FINDINGS:  data analysis supports the CW for NE forecast stations but not so much across the M-A.

Friday, October 5, 2018

Winter '18 / '19 - The Woolly Bear Caterpillar Guide to Winter Weather Forecasting

It/s that time of year again when long-range wx forecasters scour the bowels looking for ... well ... wadda you say we don/t go there.

More better ... consult the Woolly Bear Caterpillar Guide to Winter Weather Forecasting.

(Lightly edited re-post from USENET news group   11-OCT-03)

In recent weeks ... a spate of news articles have appeared about the woolly bear caterpillar and its legendary ability to foretell the upcoming winter based on the color and width of its black and orange stripes.

With so much good information scattered across so many sources ... there appeared to be a need to compile the forecasting rules.

This handy forecasting guide can be printed and keep inside your coat pocket for easy reference.
The Woolly Bear Caterpillars Among Us
There is more than one kind of woolly bear caterpillar.  The one you use when forecasting is the banded woolly caterpillar ... which becomes the Isabella moth (Pyrrharctia Isabella) in the spring.  Pictures of the caterpillar and moth can be seen here: Caterpillar Moth Both
Science is Skeptical
It should come as no surprise ... entomologists pooh-pooh the very idea banded woolly bear caterpillars can predict future events.  These naysayers claim variations in band color and width are evidence of a worm/s age and the fall weather conditions when the worm reached maturity.

Worms exhibiting more black than orange are older and grew in wet conditions.  Worms exhibiting less black than orange are younger and grew in dry conditions.

Thursday, October 4, 2018

Winter '17 / '18 - Arctic Oscillation (AO) Analog Verification

The analog forecasting technique seeks similarities to the AO state in the run-up to the coming winter with AO run-up states of winters past.  Presented here is the verification of AO analogs for the '17 /'18 winter.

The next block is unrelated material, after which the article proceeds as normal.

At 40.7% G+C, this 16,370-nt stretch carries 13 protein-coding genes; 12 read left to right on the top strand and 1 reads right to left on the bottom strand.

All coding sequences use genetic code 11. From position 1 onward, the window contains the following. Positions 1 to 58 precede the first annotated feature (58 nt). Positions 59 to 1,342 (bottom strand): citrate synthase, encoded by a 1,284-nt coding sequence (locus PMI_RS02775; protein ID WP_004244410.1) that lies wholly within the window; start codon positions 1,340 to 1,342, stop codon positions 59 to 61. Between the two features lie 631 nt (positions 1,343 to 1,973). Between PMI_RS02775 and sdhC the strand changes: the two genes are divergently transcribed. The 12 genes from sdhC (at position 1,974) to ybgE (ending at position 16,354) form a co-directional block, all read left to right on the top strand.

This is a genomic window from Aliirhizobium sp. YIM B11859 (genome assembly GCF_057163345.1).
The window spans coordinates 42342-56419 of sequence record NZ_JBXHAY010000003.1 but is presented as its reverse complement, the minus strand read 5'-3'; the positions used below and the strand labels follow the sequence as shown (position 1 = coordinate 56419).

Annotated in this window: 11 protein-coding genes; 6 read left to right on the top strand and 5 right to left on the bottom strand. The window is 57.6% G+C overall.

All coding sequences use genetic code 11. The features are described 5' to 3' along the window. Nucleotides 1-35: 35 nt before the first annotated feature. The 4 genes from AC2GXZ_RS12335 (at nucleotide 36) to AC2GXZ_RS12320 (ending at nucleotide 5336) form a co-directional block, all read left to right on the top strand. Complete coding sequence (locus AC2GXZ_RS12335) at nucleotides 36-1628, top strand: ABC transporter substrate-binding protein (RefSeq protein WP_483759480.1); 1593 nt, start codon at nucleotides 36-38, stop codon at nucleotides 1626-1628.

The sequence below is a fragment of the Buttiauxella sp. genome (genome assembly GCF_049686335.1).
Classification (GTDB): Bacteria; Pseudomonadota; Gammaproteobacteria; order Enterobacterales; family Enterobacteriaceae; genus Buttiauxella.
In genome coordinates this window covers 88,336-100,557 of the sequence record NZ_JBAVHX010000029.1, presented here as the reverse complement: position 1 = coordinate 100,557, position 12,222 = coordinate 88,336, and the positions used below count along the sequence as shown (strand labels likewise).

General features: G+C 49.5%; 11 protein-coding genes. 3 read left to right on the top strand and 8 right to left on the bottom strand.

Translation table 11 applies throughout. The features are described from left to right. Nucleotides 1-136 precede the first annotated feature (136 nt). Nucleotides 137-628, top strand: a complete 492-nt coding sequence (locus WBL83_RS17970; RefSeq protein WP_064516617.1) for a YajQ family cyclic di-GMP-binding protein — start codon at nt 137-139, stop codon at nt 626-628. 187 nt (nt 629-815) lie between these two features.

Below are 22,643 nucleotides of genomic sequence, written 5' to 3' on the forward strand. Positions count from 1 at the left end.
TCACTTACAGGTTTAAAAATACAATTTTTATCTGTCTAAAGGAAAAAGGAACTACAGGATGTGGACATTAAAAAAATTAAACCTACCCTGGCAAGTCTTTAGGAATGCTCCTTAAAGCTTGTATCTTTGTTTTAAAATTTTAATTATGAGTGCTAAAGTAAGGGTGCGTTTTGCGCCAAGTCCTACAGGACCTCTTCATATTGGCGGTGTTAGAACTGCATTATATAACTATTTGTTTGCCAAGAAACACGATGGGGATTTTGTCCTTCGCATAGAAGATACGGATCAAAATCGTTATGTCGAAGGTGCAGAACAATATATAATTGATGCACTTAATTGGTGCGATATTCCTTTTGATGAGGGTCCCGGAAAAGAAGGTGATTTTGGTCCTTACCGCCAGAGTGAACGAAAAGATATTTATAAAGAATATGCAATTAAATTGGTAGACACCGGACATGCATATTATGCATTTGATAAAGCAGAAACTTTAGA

The NEWxSFC method ranks analog years by their the sum of square errors (SSE) statistic.
Lower SSE errors ==> stronger analog

Constraining the number of analog winters for analysis to five is arbitrary.

Arctic Oscillation (AO) Index Analog Forecast Verification
In the run-up to Winter '17 / '18 ... '73 / '74 was the leading analog followed by '08 / '09 ... '54 / '55 ... '95 / '96 ... and '75 / '76.  Winter '17 / '18 AO started weakly negative and remained weakly negative until meteorological winter's end.  MAR-18 AO (not shown) crashed to -0.941.
A qualitative assessment of the forecast's accuracy would rate all analogs except '73 / '74 as 'poor' ... IOW ... useless.
OTOH ... analog #1 mimicked the observed behavior of the AO associated with a weak La Nina; whereas ... .  strong La Nina conditions prevailed during the winters of '73 / '74.
CONCLUSION:  The analog forecasting technique provided useful guidance for Winter '17 / '18.
An alternative forecasting technique looks at the AO/s 'sign' (i.e., positive or negative) for any calendar-year's month preceding the pending winter as a potential leading indicator of the AO's sign for upcoming D-J-F period.

Results from a chi-square 'test for independence' infers a statistically significant relationship ... at the 95% confidence level and a p-value < 0.05 ... between NOV's AO sign and AO's sign of the upcoming D-J-F period.

IOW ... if NOV's AO is negative (positive) ... then the average AO state during the upcoming winter will also be negative (positive); although the classification model is stronger ... i.e., lower false alarm rate ... for the predictor's month with negative signs than positive.  This is opposite of the relationship found for the NAO.

BOTTOM LINE:  If NOV's AO is negative ... chances are good the AO state will average negative during the D-J-F period.
NOV '17 AO/s sign was negative (-0.078).  The 2x2 contingency technique predicted correctly AO state for Winter '17 / '18 would average less than zero.  AO for the D-J-F period averaged (0-.076).